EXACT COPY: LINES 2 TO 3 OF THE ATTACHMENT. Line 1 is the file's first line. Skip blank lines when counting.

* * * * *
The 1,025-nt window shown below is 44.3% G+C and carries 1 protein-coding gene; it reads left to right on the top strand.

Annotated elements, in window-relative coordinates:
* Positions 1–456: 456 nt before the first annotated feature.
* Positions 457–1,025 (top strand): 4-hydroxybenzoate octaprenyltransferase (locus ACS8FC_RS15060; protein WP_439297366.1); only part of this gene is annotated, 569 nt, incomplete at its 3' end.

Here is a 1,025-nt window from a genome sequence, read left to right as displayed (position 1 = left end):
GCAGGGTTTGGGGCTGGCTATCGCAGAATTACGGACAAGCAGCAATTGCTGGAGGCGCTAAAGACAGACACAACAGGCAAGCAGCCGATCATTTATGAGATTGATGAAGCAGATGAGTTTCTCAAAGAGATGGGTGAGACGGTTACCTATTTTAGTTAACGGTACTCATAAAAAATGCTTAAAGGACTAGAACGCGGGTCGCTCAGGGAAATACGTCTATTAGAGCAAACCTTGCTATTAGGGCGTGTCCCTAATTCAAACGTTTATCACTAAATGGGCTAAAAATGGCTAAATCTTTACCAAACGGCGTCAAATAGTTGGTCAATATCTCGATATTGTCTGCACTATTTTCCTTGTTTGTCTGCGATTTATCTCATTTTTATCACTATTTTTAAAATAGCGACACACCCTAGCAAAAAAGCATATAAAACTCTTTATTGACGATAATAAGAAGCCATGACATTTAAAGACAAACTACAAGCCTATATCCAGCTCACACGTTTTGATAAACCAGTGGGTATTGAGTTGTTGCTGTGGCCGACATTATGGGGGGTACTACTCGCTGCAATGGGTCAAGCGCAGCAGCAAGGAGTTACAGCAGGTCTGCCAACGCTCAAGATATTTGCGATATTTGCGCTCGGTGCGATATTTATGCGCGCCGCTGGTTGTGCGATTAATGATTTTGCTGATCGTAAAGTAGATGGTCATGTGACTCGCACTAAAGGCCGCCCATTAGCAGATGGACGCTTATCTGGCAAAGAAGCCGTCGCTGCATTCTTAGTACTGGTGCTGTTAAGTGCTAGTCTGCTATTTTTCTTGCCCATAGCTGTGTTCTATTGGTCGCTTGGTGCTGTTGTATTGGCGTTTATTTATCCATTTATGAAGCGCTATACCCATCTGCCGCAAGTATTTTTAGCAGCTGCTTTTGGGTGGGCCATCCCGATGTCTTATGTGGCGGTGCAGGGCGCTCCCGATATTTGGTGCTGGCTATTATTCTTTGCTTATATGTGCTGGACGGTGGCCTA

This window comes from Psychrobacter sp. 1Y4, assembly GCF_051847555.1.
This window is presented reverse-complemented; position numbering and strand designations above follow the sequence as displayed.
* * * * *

Annotated elements, in window-relative coordinates:
* Positions 1–456: 456 nt before the first annotated feature.